Designing Functional Products in the Best Interest of the User – with a Factor 10 Reduction in Life Cycle Cost – Example: a (solar) Air Conditioning System

Abstract

There is increasing interest in Life Cycle Design with the purpose of raising sustainability and reducing energy and material consumption. By increasing energy efficiency, selecting more suitable materials and lessening maintenance requirements it is practical to reduce life cycle cost. Conventional Heat pump air conditioners operate to effect a healthy and comfortable indoor environment. They are large consumers of energy, partly due to the need to exhaust air (with consequent energy wastage) from the conditioned building so that healthy ventilation air may be introduced in its place. Rather than drawing all the energy from community electricity and gas supplies, the designer should design these systems so they recover as much energy as is feasible from both building exhaust air and the environment. A low life cycle cost solar air conditioner design is described that obtains under peak load more than 90% of its energy from a combination of building exhaust air and insolation with a reduction in life cycle cost approaching a factor of 10. In basic terms, with a reduction of a factor of 3 in energy consumption along with a life increase also of a factor of 3 it is possible to approach a factor of 10 improvement in product life cycle cost. INTRODUCTION The imperative for society to reduce its materials and energy consumption by improving the energy efficiency and longevity of products is thoroughly detailed in [5, 6 and 22]. This paper presents the case that some functional products have very large scope for improvement, by way of its example of a particular type of air-conditioning system. The concept of “Factor 10” as outlined in [6] has far reaching implications relating to the environmental damage to the planet being caused by the combination of increasing population, materials and energy consumption and release of environmentally damaging products. “Factor 10” requires that humans immediately take actions to improve our products and processes by a factor of 10 in order to avoid disaster for future generations. In a commercial environment, consumers are highly influenced by cost, particularly initial cost. The system presented in this paper was novel in 1970 and has demonstrated very large savings in energy consumption in several hundred installations. In addition the installations of the system have demonstrated longevity benefits in the years since. Despite these benefits it has not reached the status of having widespread recognition.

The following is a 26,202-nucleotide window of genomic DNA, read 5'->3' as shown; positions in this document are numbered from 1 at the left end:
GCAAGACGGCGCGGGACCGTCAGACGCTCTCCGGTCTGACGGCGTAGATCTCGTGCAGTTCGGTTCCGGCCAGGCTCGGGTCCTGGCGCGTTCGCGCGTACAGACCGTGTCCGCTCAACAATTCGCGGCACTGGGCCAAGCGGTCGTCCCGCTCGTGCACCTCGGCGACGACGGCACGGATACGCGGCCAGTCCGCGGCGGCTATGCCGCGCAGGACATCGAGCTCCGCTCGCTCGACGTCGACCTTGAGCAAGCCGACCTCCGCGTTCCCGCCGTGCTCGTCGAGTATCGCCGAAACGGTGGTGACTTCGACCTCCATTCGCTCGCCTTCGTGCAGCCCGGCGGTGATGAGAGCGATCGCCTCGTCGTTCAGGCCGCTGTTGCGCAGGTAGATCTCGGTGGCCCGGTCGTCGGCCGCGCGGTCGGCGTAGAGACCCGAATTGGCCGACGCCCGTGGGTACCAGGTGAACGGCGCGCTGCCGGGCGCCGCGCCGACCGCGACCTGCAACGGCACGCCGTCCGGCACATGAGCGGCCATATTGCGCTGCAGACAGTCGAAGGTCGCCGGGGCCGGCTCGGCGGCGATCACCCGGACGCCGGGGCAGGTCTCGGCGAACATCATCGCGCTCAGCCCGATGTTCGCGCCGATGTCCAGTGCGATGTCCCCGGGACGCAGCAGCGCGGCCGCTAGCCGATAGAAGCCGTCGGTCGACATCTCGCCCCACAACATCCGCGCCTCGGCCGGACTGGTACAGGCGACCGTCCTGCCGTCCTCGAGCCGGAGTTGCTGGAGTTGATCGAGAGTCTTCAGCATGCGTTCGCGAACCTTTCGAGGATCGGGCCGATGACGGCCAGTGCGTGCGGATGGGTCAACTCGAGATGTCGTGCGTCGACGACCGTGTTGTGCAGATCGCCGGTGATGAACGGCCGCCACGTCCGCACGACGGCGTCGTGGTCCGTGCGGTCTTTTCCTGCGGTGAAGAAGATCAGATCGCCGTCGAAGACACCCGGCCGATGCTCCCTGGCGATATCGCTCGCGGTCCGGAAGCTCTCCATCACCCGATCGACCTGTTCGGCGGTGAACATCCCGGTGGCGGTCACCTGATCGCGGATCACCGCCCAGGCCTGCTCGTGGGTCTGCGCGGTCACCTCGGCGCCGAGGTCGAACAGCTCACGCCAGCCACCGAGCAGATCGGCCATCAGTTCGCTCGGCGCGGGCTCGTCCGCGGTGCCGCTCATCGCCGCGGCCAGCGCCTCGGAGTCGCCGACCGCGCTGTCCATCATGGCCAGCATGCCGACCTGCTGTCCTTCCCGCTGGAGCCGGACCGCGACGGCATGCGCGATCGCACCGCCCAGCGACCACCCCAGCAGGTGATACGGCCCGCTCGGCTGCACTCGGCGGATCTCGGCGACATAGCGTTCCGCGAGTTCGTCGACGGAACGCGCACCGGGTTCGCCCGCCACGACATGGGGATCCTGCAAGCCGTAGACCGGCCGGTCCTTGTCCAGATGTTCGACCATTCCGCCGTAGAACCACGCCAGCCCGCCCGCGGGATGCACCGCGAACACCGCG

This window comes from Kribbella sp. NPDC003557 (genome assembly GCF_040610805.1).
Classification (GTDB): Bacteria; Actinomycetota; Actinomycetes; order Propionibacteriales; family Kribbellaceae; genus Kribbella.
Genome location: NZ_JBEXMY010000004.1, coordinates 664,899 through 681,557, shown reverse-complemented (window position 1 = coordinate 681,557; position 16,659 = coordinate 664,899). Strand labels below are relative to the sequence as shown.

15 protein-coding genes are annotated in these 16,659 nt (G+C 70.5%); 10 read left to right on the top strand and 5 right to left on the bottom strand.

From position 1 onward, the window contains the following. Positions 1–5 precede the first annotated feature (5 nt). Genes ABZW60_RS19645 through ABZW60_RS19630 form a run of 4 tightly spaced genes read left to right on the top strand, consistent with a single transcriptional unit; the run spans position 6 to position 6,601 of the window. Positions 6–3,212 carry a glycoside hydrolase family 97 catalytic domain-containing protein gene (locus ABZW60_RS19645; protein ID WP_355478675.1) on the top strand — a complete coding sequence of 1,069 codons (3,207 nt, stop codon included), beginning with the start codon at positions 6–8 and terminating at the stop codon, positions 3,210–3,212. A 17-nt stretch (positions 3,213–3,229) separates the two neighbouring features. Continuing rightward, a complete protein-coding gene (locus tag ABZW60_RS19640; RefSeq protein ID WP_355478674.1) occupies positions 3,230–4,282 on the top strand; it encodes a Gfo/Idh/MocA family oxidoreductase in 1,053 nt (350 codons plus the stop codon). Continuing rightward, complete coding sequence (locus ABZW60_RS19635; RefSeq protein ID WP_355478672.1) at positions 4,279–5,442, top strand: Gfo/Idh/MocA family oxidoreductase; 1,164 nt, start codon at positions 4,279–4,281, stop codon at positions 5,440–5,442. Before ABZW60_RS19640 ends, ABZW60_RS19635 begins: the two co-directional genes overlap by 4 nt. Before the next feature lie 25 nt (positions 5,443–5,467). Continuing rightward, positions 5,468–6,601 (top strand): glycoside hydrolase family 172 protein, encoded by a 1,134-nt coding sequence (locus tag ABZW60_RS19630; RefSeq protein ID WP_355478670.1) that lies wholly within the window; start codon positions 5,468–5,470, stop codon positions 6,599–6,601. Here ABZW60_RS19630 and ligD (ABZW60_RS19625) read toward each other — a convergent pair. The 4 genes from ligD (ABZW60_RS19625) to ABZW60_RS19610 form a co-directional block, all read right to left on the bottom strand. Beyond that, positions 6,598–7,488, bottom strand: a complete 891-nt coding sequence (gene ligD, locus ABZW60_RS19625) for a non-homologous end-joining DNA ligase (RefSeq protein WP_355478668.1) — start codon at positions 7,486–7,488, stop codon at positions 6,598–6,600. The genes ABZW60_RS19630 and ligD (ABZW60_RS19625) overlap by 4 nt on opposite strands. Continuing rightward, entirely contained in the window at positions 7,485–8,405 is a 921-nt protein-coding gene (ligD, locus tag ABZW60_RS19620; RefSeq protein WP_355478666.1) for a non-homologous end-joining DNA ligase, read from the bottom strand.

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Cite this paper

@inproceedings{Dartnall2006DesigningFP, title={Designing Functional Products in the Best Interest of the User – with a Factor 10 Reduction in Life Cycle Cost – Example: a (solar) Air Conditioning System}, author={John Dartnall and Arjun K. Adhikari}, year={2006} }